A cascade of candy, showering down from the blue sky, into the waiting hands of some of our favorite children in the world. Danny had patiently helped each child, from youngest to oldest, to take a whack at the blue-shark pinata hanging on the swing in our yard. Somehow, the birthday girl thwacked the blow that broke it open. And then Danny finished it by making the candy rain.
Squealing giggles on the slip and slide.
Watering the garden in the early morning, watching the patient slow turn of the sprinkler as it moves side to side. And in the afternoon, walking through to see the squash has grown again.
The bags of groceries we bring home are 2/3 full of produce. I unload thick zucchinis, fat raspberries, pattypan squash, cucumbers for pickling, and more corn.
Late evenings, the sun still lingering in the sky at 10. The kiddo won’t go to sleep until it’s dark. I can’t blame her. At least she knows how to sleep in now.
Dinner on the back deck, every night. Breakfast and lunch too.
Friends staying in our guest room, one after the other, with only a few days in between visits.
Blackberry picking in our own backyard.
Picnics at the beach, watching Lucy race across the sand to waiting friends, and talking with our feet in the water.
Blueberry buckle. Homemade peach jam.
Long mornings together before Lu goes to school. We’re painting outside on the porch, reading another book from the stack that’s always growing, hitting the t-ball again.
Friends gathered on the lawn with us, talking while we watch our kids run to play in the woods together.
Did she grow again? Somehow she’s taller than she was last night.
This is the summer here, right now.
Last year, we traveled most of the summer, speaking at conferences, promoting our book. There will be a time we’ll need to do that again (next spring). But this summer? I don’t want to miss a moment of the Pacific Northwest in July and August. Summer. Summer is here.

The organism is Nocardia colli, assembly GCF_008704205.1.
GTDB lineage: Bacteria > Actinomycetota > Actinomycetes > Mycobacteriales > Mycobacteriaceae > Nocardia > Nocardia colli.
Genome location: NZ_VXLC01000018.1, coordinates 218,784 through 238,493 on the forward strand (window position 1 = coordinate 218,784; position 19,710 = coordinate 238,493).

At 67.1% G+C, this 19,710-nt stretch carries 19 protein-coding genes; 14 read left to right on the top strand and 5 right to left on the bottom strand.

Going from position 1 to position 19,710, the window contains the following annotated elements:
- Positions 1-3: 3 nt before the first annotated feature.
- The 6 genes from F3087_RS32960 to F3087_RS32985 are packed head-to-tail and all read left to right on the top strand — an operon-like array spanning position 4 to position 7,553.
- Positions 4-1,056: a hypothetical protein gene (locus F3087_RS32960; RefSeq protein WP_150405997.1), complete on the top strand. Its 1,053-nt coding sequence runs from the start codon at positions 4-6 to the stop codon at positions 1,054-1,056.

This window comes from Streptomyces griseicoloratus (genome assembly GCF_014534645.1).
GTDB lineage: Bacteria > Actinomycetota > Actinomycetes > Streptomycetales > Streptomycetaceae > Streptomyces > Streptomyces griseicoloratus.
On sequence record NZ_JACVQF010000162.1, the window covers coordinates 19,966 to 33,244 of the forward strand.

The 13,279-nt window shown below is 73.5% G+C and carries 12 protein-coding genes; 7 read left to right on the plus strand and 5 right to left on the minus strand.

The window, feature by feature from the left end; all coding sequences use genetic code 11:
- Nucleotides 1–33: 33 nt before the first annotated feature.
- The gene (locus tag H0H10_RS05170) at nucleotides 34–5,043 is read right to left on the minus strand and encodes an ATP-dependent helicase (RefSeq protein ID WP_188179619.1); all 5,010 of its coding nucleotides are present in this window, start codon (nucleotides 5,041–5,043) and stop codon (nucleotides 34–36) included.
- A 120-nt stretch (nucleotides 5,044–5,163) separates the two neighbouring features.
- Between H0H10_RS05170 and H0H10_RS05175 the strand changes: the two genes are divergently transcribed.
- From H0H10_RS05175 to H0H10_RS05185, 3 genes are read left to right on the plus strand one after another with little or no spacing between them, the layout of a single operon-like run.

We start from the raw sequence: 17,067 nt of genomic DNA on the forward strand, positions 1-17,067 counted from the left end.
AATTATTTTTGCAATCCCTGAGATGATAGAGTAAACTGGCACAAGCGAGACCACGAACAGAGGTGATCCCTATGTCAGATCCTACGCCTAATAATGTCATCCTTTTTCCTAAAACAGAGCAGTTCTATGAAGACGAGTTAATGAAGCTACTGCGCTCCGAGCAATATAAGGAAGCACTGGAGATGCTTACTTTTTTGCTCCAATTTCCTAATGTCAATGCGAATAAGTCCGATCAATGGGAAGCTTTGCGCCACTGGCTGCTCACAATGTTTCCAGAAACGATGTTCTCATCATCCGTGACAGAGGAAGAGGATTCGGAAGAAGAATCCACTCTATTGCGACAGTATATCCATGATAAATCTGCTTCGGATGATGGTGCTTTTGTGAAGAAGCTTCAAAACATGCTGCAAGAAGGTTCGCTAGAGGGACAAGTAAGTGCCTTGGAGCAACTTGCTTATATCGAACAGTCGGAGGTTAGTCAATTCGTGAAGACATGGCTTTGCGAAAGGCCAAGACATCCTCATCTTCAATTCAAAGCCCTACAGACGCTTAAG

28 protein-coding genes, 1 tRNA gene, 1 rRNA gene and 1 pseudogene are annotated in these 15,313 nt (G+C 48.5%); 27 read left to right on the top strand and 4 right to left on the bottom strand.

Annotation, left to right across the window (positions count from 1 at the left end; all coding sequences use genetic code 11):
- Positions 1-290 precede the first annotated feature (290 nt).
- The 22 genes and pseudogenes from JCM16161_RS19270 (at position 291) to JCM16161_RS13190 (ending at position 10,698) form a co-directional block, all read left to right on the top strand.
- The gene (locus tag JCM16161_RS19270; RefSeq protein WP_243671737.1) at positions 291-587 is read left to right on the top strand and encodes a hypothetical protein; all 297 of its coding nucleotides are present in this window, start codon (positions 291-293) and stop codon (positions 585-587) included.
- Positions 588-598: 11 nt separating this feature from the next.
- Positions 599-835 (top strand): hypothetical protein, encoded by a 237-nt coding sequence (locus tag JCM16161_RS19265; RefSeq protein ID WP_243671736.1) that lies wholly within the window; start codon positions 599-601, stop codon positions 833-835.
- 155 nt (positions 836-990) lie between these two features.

CORN ON THE COB WITH LIME BUTTER AND COTIJA CHEESE
One of my favorite flavors of summer is roasted corn on the cob. I won’t eat corn on the cob any other time of the year but summer, not because I’m a food snob but because it only tastes good in July and August. Olive oil, salt and pepper — that’s all I need. However, for a slightly more decadent treat, we’ve been making corn with lime butter and cotija cheese.
This is a Mexican street food. Someday, I want to go to Mexico and eat this. In the meantime, here. It doesn’t have to be complicated: a little butter, some cojita cheese, some cayenne pepper, some lime. (I’ve seen recipes using mayonnaise instead of butter. Not for me.) Because there’s a chef in this house, he took an extra step to make this corn extra good. By making an emulsified lime butter, Danny intensified the lime taste. This also ensures that there was lime butter leftover for another batch the next day.
Eating this corn — with lime juice dripping on my fingers, a bite of cayenne pepper, the cool creaminess of cotija cheese — makes these summer evenings complete.
4 ears of corn on the cob, shucked
2 tablespoons olive oil
Kosher salt and cracked black pepper
2 tablespoons water
juice of 2 limes (about 1/8 cup)
8 tablespoons (1 US stick or 4 ounces) cold unsalted butter, cut into small pieces
1/4 cup cotija cheese
1/4 teaspoon cayenne pepper (optional)
1 tablespoon cilantro (optional)
extra limes, to taste
Roasting the corn. Heat the oven to 450°. Coat the corn with the olive oil. Season with salt and pepper. Put the corn in a roasting pan or skillet and slide it into the oven. Roast, tossing the corn in the pan occasionally, until the kernels are tender to the teeth, about 15 minutes.
Making the lime butter. Set a saucepan on high heat. Put in the water and lime juice. Bring them to a boil. Take the pan off the heat and drop the pieces of butter, one by one, into the pan, whisking after each piece goes in. Whisk the butter and lime water together, vigorously, until all the butter has been added. The final butter should be creamy and hold together, coherently, If the butter separates at all, use an immersion blender to emulsify them again.
Finishing the corn. Pour the lime butter into the skillet with the corn. Flip the corn around to coat. (You might not use all of the butter. It depends on your taste. It saves nicely in the refrigerator for another batch the next day.) Give everyone at the table an ear of corn.
Top with cotija cheese, cilantro, cayenne pepper, and extra lime juice, if you wish.